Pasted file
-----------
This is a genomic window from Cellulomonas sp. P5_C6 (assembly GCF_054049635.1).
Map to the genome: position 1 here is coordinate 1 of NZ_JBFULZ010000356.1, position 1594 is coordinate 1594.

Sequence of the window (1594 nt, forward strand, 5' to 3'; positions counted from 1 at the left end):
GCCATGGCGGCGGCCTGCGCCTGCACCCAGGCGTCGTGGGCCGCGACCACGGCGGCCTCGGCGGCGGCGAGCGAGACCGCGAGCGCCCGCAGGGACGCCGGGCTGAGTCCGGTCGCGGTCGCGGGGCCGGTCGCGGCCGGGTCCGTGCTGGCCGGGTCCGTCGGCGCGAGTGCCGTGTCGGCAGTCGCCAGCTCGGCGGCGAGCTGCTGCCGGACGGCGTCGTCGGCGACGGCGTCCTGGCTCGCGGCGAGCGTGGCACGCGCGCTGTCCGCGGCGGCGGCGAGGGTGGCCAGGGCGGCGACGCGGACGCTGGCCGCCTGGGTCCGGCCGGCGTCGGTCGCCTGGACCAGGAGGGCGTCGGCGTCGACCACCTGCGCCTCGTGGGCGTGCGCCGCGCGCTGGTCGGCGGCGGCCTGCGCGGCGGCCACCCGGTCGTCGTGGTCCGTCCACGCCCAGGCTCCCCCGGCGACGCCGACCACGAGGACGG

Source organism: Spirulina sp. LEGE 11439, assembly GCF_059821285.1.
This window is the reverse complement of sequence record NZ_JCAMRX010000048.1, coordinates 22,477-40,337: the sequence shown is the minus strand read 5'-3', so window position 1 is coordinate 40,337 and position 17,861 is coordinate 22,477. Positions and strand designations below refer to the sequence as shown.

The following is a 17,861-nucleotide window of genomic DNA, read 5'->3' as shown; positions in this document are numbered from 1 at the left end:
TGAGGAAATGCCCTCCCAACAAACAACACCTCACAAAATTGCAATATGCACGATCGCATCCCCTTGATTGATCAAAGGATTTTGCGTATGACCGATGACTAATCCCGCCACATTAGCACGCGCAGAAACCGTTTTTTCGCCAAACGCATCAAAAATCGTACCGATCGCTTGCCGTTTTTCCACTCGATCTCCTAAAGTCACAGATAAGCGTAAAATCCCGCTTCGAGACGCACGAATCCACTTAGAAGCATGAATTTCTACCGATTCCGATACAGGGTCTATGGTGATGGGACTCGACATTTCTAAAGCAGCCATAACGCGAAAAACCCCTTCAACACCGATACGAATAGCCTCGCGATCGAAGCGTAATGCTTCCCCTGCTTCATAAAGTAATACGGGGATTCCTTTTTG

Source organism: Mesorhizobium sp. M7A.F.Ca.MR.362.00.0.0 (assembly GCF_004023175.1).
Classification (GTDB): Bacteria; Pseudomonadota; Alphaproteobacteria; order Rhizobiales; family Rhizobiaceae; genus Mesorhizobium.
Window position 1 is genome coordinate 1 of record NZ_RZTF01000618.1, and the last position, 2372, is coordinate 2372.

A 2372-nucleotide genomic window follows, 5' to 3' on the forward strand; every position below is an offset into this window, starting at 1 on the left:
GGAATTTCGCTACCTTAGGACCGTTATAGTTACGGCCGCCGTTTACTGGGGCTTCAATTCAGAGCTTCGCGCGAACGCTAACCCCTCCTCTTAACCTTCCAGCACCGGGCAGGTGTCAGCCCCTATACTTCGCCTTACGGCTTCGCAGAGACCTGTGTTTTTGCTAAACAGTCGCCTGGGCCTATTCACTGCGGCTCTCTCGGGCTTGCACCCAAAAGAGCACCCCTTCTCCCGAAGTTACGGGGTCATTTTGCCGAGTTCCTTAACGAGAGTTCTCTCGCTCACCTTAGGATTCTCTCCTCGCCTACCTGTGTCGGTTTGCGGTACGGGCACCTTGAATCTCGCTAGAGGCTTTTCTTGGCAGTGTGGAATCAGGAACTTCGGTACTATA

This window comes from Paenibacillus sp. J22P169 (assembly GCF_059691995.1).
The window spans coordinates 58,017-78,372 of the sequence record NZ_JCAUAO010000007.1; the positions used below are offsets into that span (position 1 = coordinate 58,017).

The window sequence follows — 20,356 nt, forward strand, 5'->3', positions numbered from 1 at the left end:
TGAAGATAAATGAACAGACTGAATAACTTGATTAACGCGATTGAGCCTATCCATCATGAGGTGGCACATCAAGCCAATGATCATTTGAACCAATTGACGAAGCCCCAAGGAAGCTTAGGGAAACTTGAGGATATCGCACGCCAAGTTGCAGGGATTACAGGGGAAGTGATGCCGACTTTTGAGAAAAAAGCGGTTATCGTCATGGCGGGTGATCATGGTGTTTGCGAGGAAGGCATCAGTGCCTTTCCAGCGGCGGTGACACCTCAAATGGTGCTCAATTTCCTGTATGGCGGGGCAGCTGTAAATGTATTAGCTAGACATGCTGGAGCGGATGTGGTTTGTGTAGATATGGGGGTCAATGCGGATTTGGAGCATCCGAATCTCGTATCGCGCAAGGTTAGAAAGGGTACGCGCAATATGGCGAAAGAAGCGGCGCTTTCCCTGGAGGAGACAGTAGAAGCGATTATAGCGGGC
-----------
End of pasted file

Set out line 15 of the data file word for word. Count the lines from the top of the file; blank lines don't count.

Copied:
The window spans coordinates 58,017-78,372 of the sequence record NZ_JCAUAO010000007.1; the positions used below are offsets into that span (position 1 = coordinate 58,017).